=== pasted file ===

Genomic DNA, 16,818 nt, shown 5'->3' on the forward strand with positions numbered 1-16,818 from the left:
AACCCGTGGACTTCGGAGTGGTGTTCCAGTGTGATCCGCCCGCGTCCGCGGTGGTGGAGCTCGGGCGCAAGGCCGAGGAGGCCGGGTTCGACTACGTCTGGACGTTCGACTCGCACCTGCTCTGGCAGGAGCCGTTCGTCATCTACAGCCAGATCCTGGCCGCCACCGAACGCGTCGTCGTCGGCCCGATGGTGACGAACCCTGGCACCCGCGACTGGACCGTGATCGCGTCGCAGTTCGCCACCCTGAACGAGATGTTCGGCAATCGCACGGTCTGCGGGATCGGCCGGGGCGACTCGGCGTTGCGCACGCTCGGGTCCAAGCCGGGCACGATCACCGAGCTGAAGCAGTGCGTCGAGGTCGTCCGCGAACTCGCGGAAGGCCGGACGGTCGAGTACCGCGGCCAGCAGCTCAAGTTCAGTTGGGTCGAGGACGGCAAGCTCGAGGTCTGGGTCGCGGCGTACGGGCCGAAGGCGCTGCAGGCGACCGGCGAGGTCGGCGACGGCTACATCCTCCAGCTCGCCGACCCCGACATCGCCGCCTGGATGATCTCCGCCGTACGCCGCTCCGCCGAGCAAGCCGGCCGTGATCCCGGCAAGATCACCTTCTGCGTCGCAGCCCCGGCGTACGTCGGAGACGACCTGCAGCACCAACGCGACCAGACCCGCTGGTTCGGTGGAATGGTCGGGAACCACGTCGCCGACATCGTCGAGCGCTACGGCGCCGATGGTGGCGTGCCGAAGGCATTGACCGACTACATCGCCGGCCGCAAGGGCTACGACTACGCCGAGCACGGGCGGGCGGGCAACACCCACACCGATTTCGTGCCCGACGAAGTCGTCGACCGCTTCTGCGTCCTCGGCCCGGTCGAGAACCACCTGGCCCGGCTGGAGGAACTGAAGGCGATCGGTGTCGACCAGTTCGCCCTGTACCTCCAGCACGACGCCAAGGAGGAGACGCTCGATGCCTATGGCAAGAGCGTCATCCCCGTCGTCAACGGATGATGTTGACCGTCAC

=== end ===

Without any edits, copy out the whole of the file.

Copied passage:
Genomic DNA, 16,818 nt, shown 5'->3' on the forward strand with positions numbered 1-16,818 from the left:
AACCCGTGGACTTCGGAGTGGTGTTCCAGTGTGATCCGCCCGCGTCCGCGGTGGTGGAGCTCGGGCGCAAGGCCGAGGAGGCCGGGTTCGACTACGTCTGGACGTTCGACTCGCACCTGCTCTGGCAGGAGCCGTTCGTCATCTACAGCCAGATCCTGGCCGCCACCGAACGCGTCGTCGTCGGCCCGATGGTGACGAACCCTGGCACCCGCGACTGGACCGTGATCGCGTCGCAGTTCGCCACCCTGAACGAGATGTTCGGCAATCGCACGGTCTGCGGGATCGGCCGGGGCGACTCGGCGTTGCGCACGCTCGGGTCCAAGCCGGGCACGATCACCGAGCTGAAGCAGTGCGTCGAGGTCGTCCGCGAACTCGCGGAAGGCCGGACGGTCGAGTACCGCGGCCAGCAGCTCAAGTTCAGTTGGGTCGAGGACGGCAAGCTCGAGGTCTGGGTCGCGGCGTACGGGCCGAAGGCGCTGCAGGCGACCGGCGAGGTCGGCGACGGCTACATCCTCCAGCTCGCCGACCCCGACATCGCCGCCTGGATGATCTCCGCCGTACGCCGCTCCGCCGAGCAAGCCGGCCGTGATCCCGGCAAGATCACCTTCTGCGTCGCAGCCCCGGCGTACGTCGGAGACGACCTGCAGCACCAACGCGACCAGACCCGCTGGTTCGGTGGAATGGTCGGGAACCACGTCGCCGACATCGTCGAGCGCTACGGCGCCGATGGTGGCGTGCCGAAGGCATTGACCGACTACATCGCCGGCCGCAAGGGCTACGACTACGCCGAGCACGGGCGGGCGGGCAACACCCACACCGATTTCGTGCCCGACGAAGTCGTCGACCGCTTCTGCGTCCTCGGCCCGGTCGAGAACCACCTGGCCCGGCTGGAGGAACTGAAGGCGATCGGTGTCGACCAGTTCGCCCTGTACCTCCAGCACGACGCCAAGGAGGAGACGCTCGATGCCTATGGCAAGAGCGTCATCCCCGTCGTCAACGGATGATGTTGACCGTCAC